The FedEx Cup Playoffs should be played on better golf courses. That shouldn’t be a main takeaway after 43-year-old Lucas Glover knocked off Patrick Cantlay in a playoff to win the FedEx St. Jude Championship for his second consecutive win, but here we are.

TPC Southwind is not the best course on the PGA Tour, but to be fair, it isn’t close to being the worst. I appreciate that the golf course prevents players from blasting driver with reckless abandon, and Southwind also demands some touch around the greens. It is a fine test of professional golf and a mildly interesting course, but it isn’t anything more than that. And that’s the problem: shouldn’t the playoffs elevate the product to another level, in every respect?

This year’s playoff slate features TPC Southwind, Olympia Fields, and East Lake. TPC Southwind and East Lake are firmly in the playoff rotation into the foreseeable future. They each hosted playoff events last year, and they’re hosting again in 2024. How excited are you to watch more golf at those two courses for years to come?

East Lake and Southwind are inland golf courses in a similar region of America with some rough, some trees, and some ponds. If we consider the entire globe of options, it’s hard to argue that these are two of the best venues in the world if the goal is to showcase elite professional golf. As Andy mentioned on the Shotgun Start last week, a West Coast playoff event in prime time would be pretty sweet! Better options are out there.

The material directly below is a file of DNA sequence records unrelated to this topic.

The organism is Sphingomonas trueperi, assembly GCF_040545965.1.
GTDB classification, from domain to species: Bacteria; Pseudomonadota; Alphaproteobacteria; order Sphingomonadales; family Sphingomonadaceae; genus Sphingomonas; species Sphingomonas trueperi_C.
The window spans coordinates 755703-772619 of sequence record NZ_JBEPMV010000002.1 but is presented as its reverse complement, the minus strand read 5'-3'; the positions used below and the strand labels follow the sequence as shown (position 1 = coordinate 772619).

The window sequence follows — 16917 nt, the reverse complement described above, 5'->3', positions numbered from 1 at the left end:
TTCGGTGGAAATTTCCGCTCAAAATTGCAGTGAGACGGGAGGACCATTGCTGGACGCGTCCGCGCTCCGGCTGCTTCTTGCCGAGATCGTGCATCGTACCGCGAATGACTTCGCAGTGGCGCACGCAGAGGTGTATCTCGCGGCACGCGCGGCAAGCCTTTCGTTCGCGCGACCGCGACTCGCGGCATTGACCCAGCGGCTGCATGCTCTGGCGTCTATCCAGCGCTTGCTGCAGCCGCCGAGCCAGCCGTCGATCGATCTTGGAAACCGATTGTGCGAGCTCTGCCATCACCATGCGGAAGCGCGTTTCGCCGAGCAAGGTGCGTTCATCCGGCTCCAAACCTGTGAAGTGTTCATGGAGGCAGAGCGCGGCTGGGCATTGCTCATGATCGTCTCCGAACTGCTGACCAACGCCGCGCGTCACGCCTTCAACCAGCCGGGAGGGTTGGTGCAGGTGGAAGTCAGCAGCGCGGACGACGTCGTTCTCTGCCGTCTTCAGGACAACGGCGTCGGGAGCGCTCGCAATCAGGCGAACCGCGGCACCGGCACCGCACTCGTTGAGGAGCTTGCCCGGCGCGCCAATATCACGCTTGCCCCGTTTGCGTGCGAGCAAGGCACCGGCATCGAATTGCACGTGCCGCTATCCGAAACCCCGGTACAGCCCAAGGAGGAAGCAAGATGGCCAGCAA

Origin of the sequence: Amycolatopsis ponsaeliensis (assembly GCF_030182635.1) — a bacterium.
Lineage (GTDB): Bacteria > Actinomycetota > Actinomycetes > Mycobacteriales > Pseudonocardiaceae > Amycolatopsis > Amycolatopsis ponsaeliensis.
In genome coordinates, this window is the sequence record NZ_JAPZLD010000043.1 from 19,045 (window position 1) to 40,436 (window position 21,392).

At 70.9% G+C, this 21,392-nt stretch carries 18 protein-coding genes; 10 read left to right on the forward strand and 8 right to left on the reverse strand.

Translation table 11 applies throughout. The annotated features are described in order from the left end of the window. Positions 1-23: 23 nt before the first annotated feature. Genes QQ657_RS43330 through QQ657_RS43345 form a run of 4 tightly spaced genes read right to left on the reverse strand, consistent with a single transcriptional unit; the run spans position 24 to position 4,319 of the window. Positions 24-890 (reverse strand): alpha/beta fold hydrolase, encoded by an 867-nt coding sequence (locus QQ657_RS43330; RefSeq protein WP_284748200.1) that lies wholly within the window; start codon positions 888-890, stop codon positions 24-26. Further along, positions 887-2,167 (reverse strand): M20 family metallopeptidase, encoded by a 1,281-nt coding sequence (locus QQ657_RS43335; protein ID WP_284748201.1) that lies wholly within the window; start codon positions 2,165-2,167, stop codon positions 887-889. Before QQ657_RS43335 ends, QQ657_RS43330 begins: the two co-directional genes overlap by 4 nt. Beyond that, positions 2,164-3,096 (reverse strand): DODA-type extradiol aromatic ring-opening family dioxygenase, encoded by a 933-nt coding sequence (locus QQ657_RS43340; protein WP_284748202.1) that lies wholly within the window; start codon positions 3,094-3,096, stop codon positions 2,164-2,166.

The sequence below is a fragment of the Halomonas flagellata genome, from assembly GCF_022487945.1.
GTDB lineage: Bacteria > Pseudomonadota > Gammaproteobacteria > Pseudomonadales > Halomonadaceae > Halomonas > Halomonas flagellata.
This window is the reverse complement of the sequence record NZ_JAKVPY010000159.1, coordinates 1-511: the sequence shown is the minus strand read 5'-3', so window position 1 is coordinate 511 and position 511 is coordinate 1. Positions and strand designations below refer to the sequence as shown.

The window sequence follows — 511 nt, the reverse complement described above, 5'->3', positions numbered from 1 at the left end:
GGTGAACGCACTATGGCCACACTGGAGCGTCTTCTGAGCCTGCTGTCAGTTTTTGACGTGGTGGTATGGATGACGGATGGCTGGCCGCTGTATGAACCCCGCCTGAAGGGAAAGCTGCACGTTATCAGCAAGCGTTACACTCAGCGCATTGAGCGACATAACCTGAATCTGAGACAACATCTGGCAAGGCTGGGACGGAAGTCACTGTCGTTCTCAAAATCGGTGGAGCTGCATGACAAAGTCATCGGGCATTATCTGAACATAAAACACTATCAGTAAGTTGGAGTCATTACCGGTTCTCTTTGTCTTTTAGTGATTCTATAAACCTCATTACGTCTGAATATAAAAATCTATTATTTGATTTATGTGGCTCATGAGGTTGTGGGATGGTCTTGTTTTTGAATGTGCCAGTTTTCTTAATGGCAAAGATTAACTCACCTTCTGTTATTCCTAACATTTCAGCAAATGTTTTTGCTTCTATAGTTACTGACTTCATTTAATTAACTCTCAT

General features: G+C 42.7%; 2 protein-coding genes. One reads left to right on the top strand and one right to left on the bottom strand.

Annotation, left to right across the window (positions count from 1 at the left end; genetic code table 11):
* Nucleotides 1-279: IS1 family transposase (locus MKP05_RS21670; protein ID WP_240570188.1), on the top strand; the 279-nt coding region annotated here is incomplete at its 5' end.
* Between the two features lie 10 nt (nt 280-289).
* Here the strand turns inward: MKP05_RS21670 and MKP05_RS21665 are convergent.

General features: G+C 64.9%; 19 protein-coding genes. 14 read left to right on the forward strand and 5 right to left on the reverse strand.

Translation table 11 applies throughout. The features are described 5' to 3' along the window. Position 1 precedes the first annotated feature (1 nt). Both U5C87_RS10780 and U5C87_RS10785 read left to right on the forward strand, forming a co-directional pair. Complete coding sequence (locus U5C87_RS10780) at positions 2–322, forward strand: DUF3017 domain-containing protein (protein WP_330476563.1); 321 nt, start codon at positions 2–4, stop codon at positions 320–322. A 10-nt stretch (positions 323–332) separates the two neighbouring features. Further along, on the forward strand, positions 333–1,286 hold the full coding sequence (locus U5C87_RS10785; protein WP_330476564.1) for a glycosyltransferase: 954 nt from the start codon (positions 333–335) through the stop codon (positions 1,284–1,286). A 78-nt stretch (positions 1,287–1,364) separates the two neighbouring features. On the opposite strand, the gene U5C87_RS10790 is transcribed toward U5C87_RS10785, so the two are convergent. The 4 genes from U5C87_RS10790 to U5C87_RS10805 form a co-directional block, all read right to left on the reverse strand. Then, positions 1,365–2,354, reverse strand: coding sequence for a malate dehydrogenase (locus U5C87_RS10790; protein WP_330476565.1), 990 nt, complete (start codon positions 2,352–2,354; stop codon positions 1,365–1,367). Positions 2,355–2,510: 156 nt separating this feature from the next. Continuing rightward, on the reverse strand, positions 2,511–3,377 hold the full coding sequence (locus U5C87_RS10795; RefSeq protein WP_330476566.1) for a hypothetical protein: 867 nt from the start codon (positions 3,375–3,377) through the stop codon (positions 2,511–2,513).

Of course, the first playoff event doesn’t take place in Memphis because the tour thinks TPC Southwind presents the most demanding and excellent version of elite championship golf. The tournament takes place in Memphis because the tour’s biggest sponsor is headquartered in Memphis. It is, unfortunately, yet another example of the PGA Tour’s inability to put product first. Instead of prioritizing the best possible venues and trusting the product to sell itself, the PGA constantly caters to the needs of sponsors. It’s the same philosophy that results in a Comcast Business Tour Top 10 graphic shown during the Wyndham Championship that features ten players not participating in the tournament. The Tour’s strategy is a great example of what not to do. Trying to make a ton of tweaks around the edges instead of focusing on the core product tends to create many more problems than it solves.

Assuming the PIF deal goes through, the PGA Tour will receive a capital infusion worth billions. Hopefully the our begins prioritizing the product and becomes less dependent on sponsor demands. Playoff events in sticky Memphis heat on a mediocre golf course are not the end of the world, but like many other parts of the PGA Tour schedule, some imagination and vision would drastically improve the product.

And congrats to Lucas. Seriously impressive stuff from him the last couple weeks. Let the Ryder Cup talk commence.

This piece originally appeared in The Fried Egg newsletter. Subscribe for free and receive golf news and insight every Monday, Wednesday, and Friday.